‘We have casually removed a level of local democracy’
Opinion: Sub-county authorities should be strengthened to address social problems. Instead they have been destroyed
‘The justification for the abolition of town councils, the most accessible level of our local government system, is that big is better and more efficient. Unfortunately for Phil Hogan (above) there is very limited evidence to support this assertion.’ Photograph: Alan Betson
Robert Flack once wrote: “Local government is the foundation of democracy. If it fails. Democracy will fail”. The strongest argument for local government is as an organ of local democracy, whereby councils of elected members make policy decisions on behalf of their local communities.
Powers are not retained at central level by national government but are held and maintained by the citizens of each community. Therefore, as well as local government being a means of self-expression, it also serves as a safeguard against central government domination.
In its role as a mouthpiece of shared community interests, a local authority can factor an area’s history, geography, political culture and economy into its decision-making processes.
Regrettably, the Irish model of local government is far removed from the version of community self-government just described. In this country, local government is centrally controlled and is becoming more and more removed from the citizen. Successive governments have prioritised central control over local democracy and have exhibited a consistent lack of respect for sub-national government. This lack of respect was highlighted by a Council of Europe report in 2013 which strongly criticised Ireland for its lack of constitutional protection for sub-national government.
Seanad Éireann, a marginally relevant institution, could not be abolished without reference to the people by way of referendum. Yet, a whole tier of local democracy and 83 directly elected councils, can be removed through legislation without reference to the people.
The Council of Europe report was also critical of the direction of Ireland’s local government reforms. It commented that the policy paper Putting People First from 2012 praised decentralisation in spirit but did not provide many concrete stapes in that. Rather, the report noted, some of the steps proposed went in the opposite direction and would result in increased centralisation. Most of the provisions of Putting People First came to legislative effect through the Local Government Reform Act 2014, which – among other things – abolished all of the country’s town councils and created amalgamations in Waterford, Limerick and Tipperary.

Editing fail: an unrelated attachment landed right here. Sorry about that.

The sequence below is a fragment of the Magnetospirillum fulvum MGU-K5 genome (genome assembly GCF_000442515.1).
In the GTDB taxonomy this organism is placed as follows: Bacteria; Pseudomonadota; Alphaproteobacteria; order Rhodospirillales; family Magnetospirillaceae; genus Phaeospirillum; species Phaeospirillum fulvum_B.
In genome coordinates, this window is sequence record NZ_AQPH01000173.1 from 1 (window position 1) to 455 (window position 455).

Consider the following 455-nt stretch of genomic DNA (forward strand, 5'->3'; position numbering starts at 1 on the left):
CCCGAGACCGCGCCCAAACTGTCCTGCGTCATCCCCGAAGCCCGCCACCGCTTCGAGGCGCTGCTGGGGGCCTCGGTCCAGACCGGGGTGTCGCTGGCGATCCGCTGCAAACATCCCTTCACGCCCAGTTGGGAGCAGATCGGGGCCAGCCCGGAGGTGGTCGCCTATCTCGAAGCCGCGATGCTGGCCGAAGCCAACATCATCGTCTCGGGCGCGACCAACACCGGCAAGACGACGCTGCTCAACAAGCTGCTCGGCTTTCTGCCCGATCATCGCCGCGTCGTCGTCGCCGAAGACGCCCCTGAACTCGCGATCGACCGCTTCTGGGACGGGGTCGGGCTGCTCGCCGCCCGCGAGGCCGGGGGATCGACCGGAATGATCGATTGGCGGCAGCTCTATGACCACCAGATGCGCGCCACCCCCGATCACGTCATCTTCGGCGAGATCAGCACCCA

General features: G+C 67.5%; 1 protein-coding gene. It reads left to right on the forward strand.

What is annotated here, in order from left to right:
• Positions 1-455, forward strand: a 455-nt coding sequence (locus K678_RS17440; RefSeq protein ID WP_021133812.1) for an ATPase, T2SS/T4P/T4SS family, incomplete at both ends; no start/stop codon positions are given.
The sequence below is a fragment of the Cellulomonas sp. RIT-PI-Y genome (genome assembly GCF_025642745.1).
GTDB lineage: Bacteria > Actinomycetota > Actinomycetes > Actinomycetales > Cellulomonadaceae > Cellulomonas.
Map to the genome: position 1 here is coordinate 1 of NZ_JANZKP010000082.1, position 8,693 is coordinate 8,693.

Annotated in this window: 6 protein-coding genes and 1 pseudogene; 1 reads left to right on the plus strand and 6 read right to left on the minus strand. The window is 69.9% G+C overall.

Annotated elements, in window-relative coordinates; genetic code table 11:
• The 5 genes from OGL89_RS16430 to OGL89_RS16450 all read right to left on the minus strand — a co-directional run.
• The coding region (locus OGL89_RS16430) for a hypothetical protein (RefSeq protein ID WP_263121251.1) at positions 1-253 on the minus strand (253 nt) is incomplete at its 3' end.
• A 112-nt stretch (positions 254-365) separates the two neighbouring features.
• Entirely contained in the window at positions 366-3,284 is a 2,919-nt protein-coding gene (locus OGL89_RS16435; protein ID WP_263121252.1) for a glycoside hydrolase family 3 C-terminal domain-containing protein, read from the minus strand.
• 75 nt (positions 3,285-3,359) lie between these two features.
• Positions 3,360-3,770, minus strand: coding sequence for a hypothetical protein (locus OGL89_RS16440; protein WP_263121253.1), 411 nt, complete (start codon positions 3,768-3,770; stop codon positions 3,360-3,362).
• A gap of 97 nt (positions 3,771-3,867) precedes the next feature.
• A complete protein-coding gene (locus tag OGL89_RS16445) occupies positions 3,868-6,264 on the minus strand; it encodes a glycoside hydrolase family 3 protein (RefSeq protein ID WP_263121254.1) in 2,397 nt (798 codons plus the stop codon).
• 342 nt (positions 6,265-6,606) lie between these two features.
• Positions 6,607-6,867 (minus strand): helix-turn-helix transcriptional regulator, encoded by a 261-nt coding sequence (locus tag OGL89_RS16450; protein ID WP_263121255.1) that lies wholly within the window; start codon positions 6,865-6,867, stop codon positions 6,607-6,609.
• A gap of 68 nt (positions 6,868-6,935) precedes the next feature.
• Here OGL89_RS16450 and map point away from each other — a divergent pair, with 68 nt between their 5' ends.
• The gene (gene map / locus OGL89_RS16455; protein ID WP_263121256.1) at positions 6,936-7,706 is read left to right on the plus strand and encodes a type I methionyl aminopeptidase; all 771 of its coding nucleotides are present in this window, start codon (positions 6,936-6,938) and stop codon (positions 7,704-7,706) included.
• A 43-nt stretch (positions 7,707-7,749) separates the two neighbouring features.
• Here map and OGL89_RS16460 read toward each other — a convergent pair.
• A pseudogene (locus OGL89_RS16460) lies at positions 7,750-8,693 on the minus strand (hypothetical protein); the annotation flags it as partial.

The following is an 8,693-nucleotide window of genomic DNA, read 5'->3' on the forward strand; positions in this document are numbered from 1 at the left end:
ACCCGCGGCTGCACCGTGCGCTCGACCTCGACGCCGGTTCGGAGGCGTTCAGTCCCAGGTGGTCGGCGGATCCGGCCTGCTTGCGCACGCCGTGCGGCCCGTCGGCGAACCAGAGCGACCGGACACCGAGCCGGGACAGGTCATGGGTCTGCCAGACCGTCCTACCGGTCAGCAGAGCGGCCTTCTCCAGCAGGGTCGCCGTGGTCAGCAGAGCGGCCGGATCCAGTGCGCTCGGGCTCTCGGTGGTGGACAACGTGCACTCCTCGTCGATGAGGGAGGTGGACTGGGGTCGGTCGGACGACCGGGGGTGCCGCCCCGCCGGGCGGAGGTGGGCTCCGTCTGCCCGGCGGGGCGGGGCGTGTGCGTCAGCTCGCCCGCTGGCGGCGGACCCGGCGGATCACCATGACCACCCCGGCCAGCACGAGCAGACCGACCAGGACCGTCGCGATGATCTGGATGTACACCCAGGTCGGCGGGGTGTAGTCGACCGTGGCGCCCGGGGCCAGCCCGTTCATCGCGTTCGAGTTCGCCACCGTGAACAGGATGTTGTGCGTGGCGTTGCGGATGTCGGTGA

Therefore, since the introduction of the “modern” system of local government in 1898, we have moved from over 600 local authorities to 114 and now down to 31 – with minimal debate along the way.
We have also casually removed a level of local democracy and have moved from a two-tier system to a single-tier system. This seems a far cry from the vision Fine Gael presented in its 2010 New Politics document which stated: “The over-centralisation of government in Ireland is, in our view, inefficient and fundamentally incompatible with a healthy Republic.” Thus we can conclude, with increased centralisation, our Republic is very ill.
The justification for the abolition of town councils, the most accessible level of our local government system, is that big is better and more efficient. Unfortunately for Phil Hogan there is limited evidence to support this assertion. In fact, the international evidence tends to refute the notion that a smaller number of larger local authorities yields improvements, savings and efficiencies. Instead the evidence from other jurisdictions identifies that structural reform and the redrawing of local authority boundaries is not a cost-free exercise and frequently results in diseconomies of scale, especially with one-off costs arising from amalgamations.
Reform noticeable by its absence
The Minister was correct that change was needed at the town council level but he has opted for amputation over reform and an opportunity has been squandered.
Town or municipal councils should be at the heart of local government. The very nature of local government is that civic society is involved. Local councils and councillors have to deal with issues and factors not of their making and for which they may have no formal responsibility. Many of the social problems faced by Irish communities are evident in urban settings and towns. Sub-county authorities should be strengthened to address these problems. Instead they have been destroyed.
Government policies which promote centralisation over local democracy will not serve Ireland well. Have we many centralisation success stories? Has Irish Water had a good start to life? What about the student grant scheme operated through SUSI? Has the driving licence process improved with centralisation?
Mahatma Gandhi once stated: “The spirit of democracy is not a mechanical thing to be adjusted by abolition forms. It requires change of heart”. The disrespectful way that central government regards local government has to change before progress can be made. Local government is not a passing luxury; it is a critical element within any country’s democratic system which can safeguard against central domination and absolutism by putting in place a local system of political checks and balances.
Dr Aodh Quinlivan is a lecturer in politics
at the Department of Government at UCC where he specialises in local
Blog: localdemocracymatters.blogspot.ie Twitter: @AodhQuinlivan